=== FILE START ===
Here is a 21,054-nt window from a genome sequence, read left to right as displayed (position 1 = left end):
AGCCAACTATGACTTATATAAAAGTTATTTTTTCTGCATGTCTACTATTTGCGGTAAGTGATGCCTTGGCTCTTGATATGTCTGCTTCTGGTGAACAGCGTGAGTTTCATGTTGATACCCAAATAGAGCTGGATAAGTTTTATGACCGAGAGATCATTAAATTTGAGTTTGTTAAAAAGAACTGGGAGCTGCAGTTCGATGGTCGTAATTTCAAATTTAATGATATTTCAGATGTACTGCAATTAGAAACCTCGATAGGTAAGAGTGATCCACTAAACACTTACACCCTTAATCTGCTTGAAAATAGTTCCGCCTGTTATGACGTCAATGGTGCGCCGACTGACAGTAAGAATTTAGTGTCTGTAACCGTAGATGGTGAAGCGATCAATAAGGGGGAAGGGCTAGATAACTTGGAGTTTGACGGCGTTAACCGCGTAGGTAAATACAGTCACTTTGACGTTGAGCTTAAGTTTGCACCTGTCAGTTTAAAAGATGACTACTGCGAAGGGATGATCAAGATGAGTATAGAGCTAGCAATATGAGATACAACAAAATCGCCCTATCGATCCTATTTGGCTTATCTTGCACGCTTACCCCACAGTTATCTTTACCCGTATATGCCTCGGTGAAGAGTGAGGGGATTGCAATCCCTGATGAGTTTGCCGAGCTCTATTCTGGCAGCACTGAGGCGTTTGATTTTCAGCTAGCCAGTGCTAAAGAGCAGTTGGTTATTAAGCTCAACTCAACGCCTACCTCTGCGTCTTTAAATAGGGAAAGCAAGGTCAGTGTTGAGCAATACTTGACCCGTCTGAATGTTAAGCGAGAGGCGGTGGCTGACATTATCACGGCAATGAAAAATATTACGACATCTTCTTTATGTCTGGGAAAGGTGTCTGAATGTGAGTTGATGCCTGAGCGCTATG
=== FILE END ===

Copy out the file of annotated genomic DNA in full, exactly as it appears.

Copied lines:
Here is a 21,054-nt window from a genome sequence, read left to right as displayed (position 1 = left end):
AGCCAACTATGACTTATATAAAAGTTATTTTTTCTGCATGTCTACTATTTGCGGTAAGTGATGCCTTGGCTCTTGATATGTCTGCTTCTGGTGAACAGCGTGAGTTTCATGTTGATACCCAAATAGAGCTGGATAAGTTTTATGACCGAGAGATCATTAAATTTGAGTTTGTTAAAAAGAACTGGGAGCTGCAGTTCGATGGTCGTAATTTCAAATTTAATGATATTTCAGATGTACTGCAATTAGAAACCTCGATAGGTAAGAGTGATCCACTAAACACTTACACCCTTAATCTGCTTGAAAATAGTTCCGCCTGTTATGACGTCAATGGTGCGCCGACTGACAGTAAGAATTTAGTGTCTGTAACCGTAGATGGTGAAGCGATCAATAAGGGGGAAGGGCTAGATAACTTGGAGTTTGACGGCGTTAACCGCGTAGGTAAATACAGTCACTTTGACGTTGAGCTTAAGTTTGCACCTGTCAGTTTAAAAGATGACTACTGCGAAGGGATGATCAAGATGAGTATAGAGCTAGCAATATGAGATACAACAAAATCGCCCTATCGATCCTATTTGGCTTATCTTGCACGCTTACCCCACAGTTATCTTTACCCGTATATGCCTCGGTGAAGAGTGAGGGGATTGCAATCCCTGATGAGTTTGCCGAGCTCTATTCTGGCAGCACTGAGGCGTTTGATTTTCAGCTAGCCAGTGCTAAAGAGCAGTTGGTTATTAAGCTCAACTCAACGCCTACCTCTGCGTCTTTAAATAGGGAAAGCAAGGTCAGTGTTGAGCAATACTTGACCCGTCTGAATGTTAAGCGAGAGGCGGTGGCTGACATTATCACGGCAATGAAAAATATTACGACATCTTCTTTATGTCTGGGAAAGGTGTCTGAATGTGAGTTGATGCCTGAGCGCTATG